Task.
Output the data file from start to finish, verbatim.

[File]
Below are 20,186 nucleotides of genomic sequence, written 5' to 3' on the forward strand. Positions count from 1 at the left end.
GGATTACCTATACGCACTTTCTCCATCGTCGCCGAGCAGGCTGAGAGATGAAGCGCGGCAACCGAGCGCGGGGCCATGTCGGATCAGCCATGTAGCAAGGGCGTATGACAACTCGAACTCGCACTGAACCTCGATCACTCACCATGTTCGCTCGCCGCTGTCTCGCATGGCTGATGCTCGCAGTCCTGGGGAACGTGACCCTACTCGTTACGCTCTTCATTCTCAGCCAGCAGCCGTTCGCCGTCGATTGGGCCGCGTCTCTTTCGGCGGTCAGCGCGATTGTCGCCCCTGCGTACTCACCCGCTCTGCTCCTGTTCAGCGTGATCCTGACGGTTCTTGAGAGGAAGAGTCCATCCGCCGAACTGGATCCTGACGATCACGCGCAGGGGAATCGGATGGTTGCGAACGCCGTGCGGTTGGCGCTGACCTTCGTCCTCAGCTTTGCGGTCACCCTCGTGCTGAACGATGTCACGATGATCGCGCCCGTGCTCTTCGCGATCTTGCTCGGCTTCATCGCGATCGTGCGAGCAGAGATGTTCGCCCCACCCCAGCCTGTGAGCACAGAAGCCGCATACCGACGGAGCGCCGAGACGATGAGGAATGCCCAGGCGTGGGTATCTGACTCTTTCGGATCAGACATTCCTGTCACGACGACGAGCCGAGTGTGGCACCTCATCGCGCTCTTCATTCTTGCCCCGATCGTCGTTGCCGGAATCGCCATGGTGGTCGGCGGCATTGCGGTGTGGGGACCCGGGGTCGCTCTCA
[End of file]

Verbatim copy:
Below are 20,186 nucleotides of genomic sequence, written 5' to 3' on the forward strand. Positions count from 1 at the left end.
GGATTACCTATACGCACTTTCTCCATCGTCGCCGAGCAGGCTGAGAGATGAAGCGCGGCAACCGAGCGCGGGGCCATGTCGGATCAGCCATGTAGCAAGGGCGTATGACAACTCGAACTCGCACTGAACCTCGATCACTCACCATGTTCGCTCGCCGCTGTCTCGCATGGCTGATGCTCGCAGTCCTGGGGAACGTGACCCTACTCGTTACGCTCTTCATTCTCAGCCAGCAGCCGTTCGCCGTCGATTGGGCCGCGTCTCTTTCGGCGGTCAGCGCGATTGTCGCCCCTGCGTACTCACCCGCTCTGCTCCTGTTCAGCGTGATCCTGACGGTTCTTGAGAGGAAGAGTCCATCCGCCGAACTGGATCCTGACGATCACGCGCAGGGGAATCGGATGGTTGCGAACGCCGTGCGGTTGGCGCTGACCTTCGTCCTCAGCTTTGCGGTCACCCTCGTGCTGAACGATGTCACGATGATCGCGCCCGTGCTCTTCGCGATCTTGCTCGGCTTCATCGCGATCGTGCGAGCAGAGATGTTCGCCCCACCCCAGCCTGTGAGCACAGAAGCCGCATACCGACGGAGCGCCGAGACGATGAGGAATGCCCAGGCGTGGGTATCTGACTCTTTCGGATCAGACATTCCTGTCACGACGACGAGCCGAGTGTGGCACCTCATCGCGCTCTTCATTCTTGCCCCGATCGTCGTTGCCGGAATCGCCATGGTGGTCGGCGGCATTGCGGTGTGGGGACCCGGGGTCGCTCTCA